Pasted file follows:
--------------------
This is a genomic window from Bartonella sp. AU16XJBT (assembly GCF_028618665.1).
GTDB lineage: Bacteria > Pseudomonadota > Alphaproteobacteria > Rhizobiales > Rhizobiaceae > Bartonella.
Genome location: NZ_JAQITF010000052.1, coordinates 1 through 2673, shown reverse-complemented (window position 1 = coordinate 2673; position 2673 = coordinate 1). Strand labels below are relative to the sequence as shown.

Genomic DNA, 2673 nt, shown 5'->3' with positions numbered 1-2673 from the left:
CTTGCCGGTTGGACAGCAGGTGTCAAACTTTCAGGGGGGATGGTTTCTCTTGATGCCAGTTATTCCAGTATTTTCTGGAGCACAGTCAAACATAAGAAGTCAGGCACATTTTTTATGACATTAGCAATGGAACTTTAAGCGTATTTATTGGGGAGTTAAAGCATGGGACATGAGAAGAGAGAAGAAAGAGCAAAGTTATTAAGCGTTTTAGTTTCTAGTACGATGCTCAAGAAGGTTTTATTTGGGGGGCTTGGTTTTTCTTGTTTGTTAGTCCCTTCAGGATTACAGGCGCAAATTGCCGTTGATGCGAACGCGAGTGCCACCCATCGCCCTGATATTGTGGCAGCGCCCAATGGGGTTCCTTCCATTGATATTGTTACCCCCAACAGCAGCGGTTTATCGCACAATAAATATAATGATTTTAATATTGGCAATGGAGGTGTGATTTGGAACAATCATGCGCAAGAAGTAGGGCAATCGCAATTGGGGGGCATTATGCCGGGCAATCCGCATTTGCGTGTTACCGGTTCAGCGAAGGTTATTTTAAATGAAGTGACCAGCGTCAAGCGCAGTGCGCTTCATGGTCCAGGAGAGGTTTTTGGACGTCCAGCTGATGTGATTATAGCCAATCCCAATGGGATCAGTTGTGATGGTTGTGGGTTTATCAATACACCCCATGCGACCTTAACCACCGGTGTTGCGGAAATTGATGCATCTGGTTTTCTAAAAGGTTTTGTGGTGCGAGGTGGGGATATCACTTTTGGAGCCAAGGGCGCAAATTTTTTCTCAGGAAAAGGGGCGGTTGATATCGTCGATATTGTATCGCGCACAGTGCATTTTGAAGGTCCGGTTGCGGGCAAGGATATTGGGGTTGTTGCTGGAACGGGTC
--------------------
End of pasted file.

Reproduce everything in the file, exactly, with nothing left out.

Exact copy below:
This is a genomic window from Bartonella sp. AU16XJBT (assembly GCF_028618665.1).
GTDB lineage: Bacteria > Pseudomonadota > Alphaproteobacteria > Rhizobiales > Rhizobiaceae > Bartonella.
Genome location: NZ_JAQITF010000052.1, coordinates 1 through 2673, shown reverse-complemented (window position 1 = coordinate 2673; position 2673 = coordinate 1). Strand labels below are relative to the sequence as shown.

Genomic DNA, 2673 nt, shown 5'->3' with positions numbered 1-2673 from the left:
CTTGCCGGTTGGACAGCAGGTGTCAAACTTTCAGGGGGGATGGTTTCTCTTGATGCCAGTTATTCCAGTATTTTCTGGAGCACAGTCAAACATAAGAAGTCAGGCACATTTTTTATGACATTAGCAATGGAACTTTAAGCGTATTTATTGGGGAGTTAAAGCATGGGACATGAGAAGAGAGAAGAAAGAGCAAAGTTATTAAGCGTTTTAGTTTCTAGTACGATGCTCAAGAAGGTTTTATTTGGGGGGCTTGGTTTTTCTTGTTTGTTAGTCCCTTCAGGATTACAGGCGCAAATTGCCGTTGATGCGAACGCGAGTGCCACCCATCGCCCTGATATTGTGGCAGCGCCCAATGGGGTTCCTTCCATTGATATTGTTACCCCCAACAGCAGCGGTTTATCGCACAATAAATATAATGATTTTAATATTGGCAATGGAGGTGTGATTTGGAACAATCATGCGCAAGAAGTAGGGCAATCGCAATTGGGGGGCATTATGCCGGGCAATCCGCATTTGCGTGTTACCGGTTCAGCGAAGGTTATTTTAAATGAAGTGACCAGCGTCAAGCGCAGTGCGCTTCATGGTCCAGGAGAGGTTTTTGGACGTCCAGCTGATGTGATTATAGCCAATCCCAATGGGATCAGTTGTGATGGTTGTGGGTTTATCAATACACCCCATGCGACCTTAACCACCGGTGTTGCGGAAATTGATGCATCTGGTTTTCTAAAAGGTTTTGTGGTGCGAGGTGGGGATATCACTTTTGGAGCCAAGGGCGCAAATTTTTTCTCAGGAAAAGGGGCGGTTGATATCGTCGATATTGTATCGCGCACAGTGCATTTTGAAGGTCCGGTTGCGGGCAAGGATATTGGGGTTGTTGCTGGAACGGGTC